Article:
Opening: Friday, October 13, 2017, 7 p.m.
Werner Mantz (1901–1983) is known as one of the most prominent photographers of the Neues Bauen movement of modernist architecture in Cologne during the 1920s. Born and raised in Cologne, in 1921 he opened a photo studio, where he initially took portraits of famous intellectuals, artists, and politicians. In 1926 he began receiving commissions as an architectural photographer for Wilhelm Riphahn, Peter Franz Nöcker, Caspar Maria Grod, and other representatives of avant-garde architecture who implemented Konrad Adenauer’s housing policy for a modern Cologne. Architectural magazines such as Bauwelt, Die Form, and Bauwarte frequently published his works. Their objective, black-and-white austerity gives the deserted buildings and streets in Mantz’s pictures the appearance of monumental backdrops of the modern age. It was these pictures that made Cologne’s modernist architecture renowned beyond the boundaries of the city.
In 1932 Mantz opened a second studio in Maastricht, and he moved to the Netherlands in 1938. There he returned to portrait photography and specialized in portraits of children. He saw his portraits as equally important as his architectural photographs, but they have not yet been exhibited. The Museum Ludwig will now bring together these two aspects of his oeuvre and will allow visitors to experience it in its historical breadth and diversity for the first time ever.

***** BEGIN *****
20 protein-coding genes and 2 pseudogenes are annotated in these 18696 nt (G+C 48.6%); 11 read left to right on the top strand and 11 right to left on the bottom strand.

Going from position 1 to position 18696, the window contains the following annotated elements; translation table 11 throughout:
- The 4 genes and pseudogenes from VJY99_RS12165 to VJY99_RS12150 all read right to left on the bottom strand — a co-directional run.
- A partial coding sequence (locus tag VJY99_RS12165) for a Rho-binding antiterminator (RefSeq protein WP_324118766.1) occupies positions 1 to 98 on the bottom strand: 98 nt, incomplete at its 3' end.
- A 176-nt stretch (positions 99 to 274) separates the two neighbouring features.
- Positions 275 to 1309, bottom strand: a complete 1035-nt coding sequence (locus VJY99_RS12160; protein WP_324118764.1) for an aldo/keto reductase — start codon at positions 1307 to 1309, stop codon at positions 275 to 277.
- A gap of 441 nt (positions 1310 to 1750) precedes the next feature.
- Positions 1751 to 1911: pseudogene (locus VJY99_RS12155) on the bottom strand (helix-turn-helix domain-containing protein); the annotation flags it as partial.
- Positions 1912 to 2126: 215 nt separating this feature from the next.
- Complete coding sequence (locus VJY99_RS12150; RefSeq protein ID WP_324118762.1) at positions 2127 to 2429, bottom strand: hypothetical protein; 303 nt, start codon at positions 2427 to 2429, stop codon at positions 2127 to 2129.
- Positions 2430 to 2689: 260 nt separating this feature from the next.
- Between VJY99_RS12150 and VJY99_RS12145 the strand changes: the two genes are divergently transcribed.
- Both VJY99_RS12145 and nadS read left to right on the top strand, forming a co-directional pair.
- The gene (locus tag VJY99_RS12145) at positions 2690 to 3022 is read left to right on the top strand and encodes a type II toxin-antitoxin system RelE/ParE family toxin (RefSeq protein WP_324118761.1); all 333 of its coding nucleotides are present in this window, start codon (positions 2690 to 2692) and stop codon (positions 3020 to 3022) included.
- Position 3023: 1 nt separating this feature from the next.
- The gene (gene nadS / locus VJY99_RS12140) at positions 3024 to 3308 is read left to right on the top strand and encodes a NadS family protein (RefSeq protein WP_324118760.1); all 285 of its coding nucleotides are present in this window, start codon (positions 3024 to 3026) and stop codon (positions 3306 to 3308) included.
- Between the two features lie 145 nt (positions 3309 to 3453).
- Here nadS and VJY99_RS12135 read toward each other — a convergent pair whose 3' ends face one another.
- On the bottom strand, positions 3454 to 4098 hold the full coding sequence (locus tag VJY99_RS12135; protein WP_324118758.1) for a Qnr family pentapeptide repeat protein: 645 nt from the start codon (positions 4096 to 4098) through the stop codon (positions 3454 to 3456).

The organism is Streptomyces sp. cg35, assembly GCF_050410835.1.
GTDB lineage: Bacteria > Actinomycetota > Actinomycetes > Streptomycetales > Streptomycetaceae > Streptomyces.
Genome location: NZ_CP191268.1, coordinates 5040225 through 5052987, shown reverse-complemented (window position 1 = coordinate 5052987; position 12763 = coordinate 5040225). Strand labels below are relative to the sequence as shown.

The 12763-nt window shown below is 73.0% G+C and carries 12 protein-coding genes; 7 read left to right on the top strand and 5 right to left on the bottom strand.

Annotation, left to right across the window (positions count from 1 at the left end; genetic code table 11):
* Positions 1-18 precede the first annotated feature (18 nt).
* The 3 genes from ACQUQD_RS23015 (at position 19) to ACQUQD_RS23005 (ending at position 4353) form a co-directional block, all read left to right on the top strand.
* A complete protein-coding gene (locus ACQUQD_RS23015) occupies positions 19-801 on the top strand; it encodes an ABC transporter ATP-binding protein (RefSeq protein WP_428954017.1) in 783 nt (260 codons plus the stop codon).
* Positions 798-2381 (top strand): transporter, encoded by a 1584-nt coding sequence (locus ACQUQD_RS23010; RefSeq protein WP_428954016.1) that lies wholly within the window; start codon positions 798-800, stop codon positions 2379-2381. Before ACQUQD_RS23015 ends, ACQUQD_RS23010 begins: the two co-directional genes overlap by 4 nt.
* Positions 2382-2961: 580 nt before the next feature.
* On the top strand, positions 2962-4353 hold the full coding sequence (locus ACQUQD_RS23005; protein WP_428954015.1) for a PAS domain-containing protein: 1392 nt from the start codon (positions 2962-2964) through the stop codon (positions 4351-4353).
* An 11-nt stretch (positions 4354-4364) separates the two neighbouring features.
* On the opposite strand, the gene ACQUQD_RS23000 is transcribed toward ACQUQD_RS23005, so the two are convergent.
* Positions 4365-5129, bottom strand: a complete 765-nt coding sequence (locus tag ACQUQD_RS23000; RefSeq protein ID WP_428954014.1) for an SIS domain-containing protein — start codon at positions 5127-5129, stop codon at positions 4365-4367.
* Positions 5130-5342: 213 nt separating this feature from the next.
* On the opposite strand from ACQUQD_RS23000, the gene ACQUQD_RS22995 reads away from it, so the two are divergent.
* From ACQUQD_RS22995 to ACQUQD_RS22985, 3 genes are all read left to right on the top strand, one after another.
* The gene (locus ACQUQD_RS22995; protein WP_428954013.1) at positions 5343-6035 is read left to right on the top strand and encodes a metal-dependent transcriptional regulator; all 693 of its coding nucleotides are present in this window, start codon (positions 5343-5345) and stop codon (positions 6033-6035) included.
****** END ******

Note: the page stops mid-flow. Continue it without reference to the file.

Curator Miriam Halwani about working on the exhibition
“In the 1920s, Werner Mantz photographed modern architecture and later children looking seriously into the camera on their first communion. As banal as his subjects seem at first glance, during the preparations for the exhibition I was surprised by the coolness and eeriness that his pictures exude. The buildings that he photographed are devoid of people, clean, almost virtual. We do not know the identities of the people in the portraits taken in his studio in the 1950s. In a way, we are only left with outer shells. And it is precisely for this reason that the these pictures persist in our memory. We cannot link them to a story and file them away in our minds. This was an experience that became possible only by engaging with the pictures in the room and that I had not anticipated in the initial planning of the exhibition.”
About the exhibition
The exhibition is a joint production with the Nederlands Fotomuseum in Rotterdam, which holds the extensive collection of Mantz’s photographs from the Netherlands. Curators: Miriam Halwani (Museum Ludwig) and Frits Gierstberg (Nederlands Fotomuseum)
The exhibition is generously supported by the Ministry of Culture and Science of the State of North Rhine-Westphalia, the Kingdom of the Netherlands, GAG Immobilien AG, and the Werner Mantz Foundation.